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Winner of two 2013 Emmy Awards from the Southeast Chapter of the National Academy of Television Arts and Sciences

Today in Georgia History
is a joint collaboration of the Georgia Historical Society & Georgia Public Broadcasting.

September 17

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"Ma" Rainey

September 17, 1994 - Columbus

Macon usually gets top billing when it comes to Georgia's musical heritage, but Columbus has a trump card – “Ma” Rainey, the “Mother of the Blues,” who was honored on this day in 1994 by the U.S. Postal Service. 

Gertrude “Ma” Rainey was born in 1886 in Columbus, where she first started performing in vaudeville and minstrel shows, where she met her husband, Will "Pa", Rainey and together they toured the South.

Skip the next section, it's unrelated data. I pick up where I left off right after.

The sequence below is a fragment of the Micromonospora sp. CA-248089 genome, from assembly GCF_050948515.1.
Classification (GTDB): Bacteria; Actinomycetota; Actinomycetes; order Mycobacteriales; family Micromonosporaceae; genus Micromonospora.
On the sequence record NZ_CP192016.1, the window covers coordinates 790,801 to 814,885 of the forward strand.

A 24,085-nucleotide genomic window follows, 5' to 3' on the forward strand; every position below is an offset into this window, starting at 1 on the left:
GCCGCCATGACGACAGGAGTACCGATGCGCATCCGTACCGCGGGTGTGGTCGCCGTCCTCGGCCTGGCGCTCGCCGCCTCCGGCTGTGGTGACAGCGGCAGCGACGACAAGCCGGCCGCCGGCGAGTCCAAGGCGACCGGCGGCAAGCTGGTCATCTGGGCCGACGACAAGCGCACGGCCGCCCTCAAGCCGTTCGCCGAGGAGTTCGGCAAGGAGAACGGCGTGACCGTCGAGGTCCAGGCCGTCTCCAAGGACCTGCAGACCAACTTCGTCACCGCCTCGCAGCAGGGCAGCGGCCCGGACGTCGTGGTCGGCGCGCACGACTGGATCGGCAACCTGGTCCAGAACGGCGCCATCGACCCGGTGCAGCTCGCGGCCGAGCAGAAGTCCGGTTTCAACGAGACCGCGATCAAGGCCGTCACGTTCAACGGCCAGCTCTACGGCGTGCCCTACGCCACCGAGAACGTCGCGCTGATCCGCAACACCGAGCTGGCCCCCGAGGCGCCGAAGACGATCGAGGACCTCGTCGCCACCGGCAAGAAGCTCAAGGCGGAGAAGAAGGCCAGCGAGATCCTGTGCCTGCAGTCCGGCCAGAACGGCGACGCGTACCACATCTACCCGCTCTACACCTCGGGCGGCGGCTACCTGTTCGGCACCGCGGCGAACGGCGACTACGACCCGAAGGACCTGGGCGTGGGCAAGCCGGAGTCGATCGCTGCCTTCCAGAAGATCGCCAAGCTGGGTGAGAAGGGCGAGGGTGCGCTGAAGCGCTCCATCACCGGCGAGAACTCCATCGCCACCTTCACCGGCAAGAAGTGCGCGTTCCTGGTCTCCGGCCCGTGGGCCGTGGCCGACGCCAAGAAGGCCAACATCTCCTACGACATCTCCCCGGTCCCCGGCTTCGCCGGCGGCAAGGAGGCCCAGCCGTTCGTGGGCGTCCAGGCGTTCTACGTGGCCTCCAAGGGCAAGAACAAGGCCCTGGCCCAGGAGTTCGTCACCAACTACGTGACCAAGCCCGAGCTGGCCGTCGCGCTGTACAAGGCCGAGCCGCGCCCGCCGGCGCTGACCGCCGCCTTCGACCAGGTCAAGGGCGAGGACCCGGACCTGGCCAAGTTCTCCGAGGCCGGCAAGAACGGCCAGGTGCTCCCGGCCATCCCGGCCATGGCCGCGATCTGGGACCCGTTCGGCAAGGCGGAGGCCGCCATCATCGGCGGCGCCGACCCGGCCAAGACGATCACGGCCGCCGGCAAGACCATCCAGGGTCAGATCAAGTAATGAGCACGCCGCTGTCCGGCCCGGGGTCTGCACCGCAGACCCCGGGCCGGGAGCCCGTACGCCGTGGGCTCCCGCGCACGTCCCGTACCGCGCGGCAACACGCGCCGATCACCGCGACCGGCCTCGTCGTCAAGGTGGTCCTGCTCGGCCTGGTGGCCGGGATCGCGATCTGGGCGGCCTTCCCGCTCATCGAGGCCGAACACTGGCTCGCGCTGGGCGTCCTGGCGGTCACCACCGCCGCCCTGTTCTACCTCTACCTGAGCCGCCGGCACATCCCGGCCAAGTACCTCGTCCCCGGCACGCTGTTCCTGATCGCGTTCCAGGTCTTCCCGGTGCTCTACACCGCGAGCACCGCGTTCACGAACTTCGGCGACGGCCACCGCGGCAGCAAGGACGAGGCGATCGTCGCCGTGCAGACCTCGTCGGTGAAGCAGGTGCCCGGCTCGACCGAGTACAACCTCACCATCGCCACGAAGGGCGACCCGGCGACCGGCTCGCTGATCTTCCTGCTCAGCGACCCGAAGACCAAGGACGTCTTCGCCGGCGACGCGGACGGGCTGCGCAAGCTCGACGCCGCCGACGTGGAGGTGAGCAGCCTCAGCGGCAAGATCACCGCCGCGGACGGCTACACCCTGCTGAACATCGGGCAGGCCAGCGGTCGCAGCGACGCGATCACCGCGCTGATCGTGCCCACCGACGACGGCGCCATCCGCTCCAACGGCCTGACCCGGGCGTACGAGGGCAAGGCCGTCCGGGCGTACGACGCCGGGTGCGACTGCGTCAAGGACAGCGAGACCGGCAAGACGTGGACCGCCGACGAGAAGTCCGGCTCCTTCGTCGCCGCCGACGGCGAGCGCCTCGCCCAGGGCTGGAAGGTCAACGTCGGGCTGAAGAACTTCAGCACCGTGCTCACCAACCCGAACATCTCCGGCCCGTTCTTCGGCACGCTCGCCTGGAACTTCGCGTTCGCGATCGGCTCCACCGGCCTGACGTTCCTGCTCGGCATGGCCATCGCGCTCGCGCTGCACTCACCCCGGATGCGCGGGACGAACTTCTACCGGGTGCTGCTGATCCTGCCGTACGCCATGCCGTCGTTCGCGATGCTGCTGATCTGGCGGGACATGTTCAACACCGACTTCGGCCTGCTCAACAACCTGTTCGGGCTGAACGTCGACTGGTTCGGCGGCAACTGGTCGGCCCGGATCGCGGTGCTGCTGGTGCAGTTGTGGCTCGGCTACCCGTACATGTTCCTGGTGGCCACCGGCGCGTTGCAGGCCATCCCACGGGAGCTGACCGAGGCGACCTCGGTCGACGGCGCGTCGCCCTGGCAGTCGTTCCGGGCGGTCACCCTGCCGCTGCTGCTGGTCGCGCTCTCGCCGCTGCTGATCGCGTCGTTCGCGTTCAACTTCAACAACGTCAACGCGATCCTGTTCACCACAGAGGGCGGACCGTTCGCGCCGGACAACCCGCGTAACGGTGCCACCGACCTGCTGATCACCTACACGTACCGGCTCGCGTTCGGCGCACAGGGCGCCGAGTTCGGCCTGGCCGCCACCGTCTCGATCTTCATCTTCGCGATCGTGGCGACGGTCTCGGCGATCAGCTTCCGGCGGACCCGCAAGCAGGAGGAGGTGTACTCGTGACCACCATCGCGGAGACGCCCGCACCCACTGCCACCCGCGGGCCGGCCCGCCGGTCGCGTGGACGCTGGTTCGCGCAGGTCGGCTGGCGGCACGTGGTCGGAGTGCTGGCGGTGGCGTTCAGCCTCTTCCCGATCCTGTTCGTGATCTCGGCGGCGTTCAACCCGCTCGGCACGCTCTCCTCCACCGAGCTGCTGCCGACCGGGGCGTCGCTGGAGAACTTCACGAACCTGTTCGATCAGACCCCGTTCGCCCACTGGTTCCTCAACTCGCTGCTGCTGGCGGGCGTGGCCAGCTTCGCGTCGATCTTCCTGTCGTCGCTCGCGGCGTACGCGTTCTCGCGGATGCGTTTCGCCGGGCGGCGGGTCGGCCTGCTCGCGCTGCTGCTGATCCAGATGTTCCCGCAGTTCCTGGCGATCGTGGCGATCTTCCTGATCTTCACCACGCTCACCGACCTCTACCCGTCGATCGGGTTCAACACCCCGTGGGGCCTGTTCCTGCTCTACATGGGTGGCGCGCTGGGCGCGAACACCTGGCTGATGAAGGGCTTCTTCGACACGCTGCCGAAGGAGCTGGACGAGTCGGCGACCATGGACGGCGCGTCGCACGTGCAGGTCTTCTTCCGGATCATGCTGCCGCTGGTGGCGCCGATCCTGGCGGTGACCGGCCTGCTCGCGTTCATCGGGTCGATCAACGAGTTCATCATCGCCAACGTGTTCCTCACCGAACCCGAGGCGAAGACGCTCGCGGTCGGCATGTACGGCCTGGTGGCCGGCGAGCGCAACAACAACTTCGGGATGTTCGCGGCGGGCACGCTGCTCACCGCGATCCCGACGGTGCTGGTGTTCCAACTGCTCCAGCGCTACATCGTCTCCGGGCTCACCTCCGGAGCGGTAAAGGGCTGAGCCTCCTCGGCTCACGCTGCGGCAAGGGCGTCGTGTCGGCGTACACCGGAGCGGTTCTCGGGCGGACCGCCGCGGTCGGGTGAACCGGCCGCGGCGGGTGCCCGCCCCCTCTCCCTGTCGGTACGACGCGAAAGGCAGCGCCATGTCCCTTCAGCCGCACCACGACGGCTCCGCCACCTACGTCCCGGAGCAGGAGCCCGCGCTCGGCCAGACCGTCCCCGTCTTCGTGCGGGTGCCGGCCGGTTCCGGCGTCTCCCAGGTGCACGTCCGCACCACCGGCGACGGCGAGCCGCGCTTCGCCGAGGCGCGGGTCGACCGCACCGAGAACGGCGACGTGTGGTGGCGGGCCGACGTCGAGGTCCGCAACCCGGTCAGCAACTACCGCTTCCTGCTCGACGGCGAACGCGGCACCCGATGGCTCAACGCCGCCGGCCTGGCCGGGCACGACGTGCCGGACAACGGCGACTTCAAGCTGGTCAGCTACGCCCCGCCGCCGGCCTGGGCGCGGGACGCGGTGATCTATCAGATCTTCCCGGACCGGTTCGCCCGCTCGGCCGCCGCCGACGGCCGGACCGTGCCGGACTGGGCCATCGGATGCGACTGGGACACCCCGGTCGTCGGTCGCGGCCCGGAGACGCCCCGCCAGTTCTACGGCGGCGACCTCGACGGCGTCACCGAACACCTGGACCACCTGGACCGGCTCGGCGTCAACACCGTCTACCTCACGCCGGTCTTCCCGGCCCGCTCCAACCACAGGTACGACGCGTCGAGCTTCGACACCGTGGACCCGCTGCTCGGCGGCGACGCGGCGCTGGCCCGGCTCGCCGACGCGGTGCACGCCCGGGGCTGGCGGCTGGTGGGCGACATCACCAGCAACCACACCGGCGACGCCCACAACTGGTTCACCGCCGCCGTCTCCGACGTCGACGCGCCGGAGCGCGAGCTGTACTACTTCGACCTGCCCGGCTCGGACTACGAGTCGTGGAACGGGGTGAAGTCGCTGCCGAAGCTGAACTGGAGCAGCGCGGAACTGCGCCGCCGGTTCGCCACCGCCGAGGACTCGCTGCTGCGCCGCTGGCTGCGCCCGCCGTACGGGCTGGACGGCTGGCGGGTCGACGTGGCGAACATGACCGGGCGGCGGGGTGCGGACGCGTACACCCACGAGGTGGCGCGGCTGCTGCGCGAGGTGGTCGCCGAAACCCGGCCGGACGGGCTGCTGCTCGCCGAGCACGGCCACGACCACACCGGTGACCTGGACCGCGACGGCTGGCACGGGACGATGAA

During the 1920s she recorded over 100 records in five years with such jazz legends as Louis Armstrong and Coleman Hawkins. Her style —wild hair, gold teeth, and chains—and deep raspy voice electrified audiences.   It also influenced her young protégé, Bessie Smith, who performed with her for a short time. 

When the Great Depression stalled Rainey's career, she returned to Georgia where she died in 1939 at age 53. But her music continued to influence jazz singers for generations. 

The stamp bearing her likeness honored a true musical icon when it debuted on September 17, 1994, Today in Georgia History.



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Fast Fact

"Ma" Rainey was inducted into the Blues Foundation's Blues Hall of Fame in 1983 and the Rock and Roll Hall of Fame in 1990.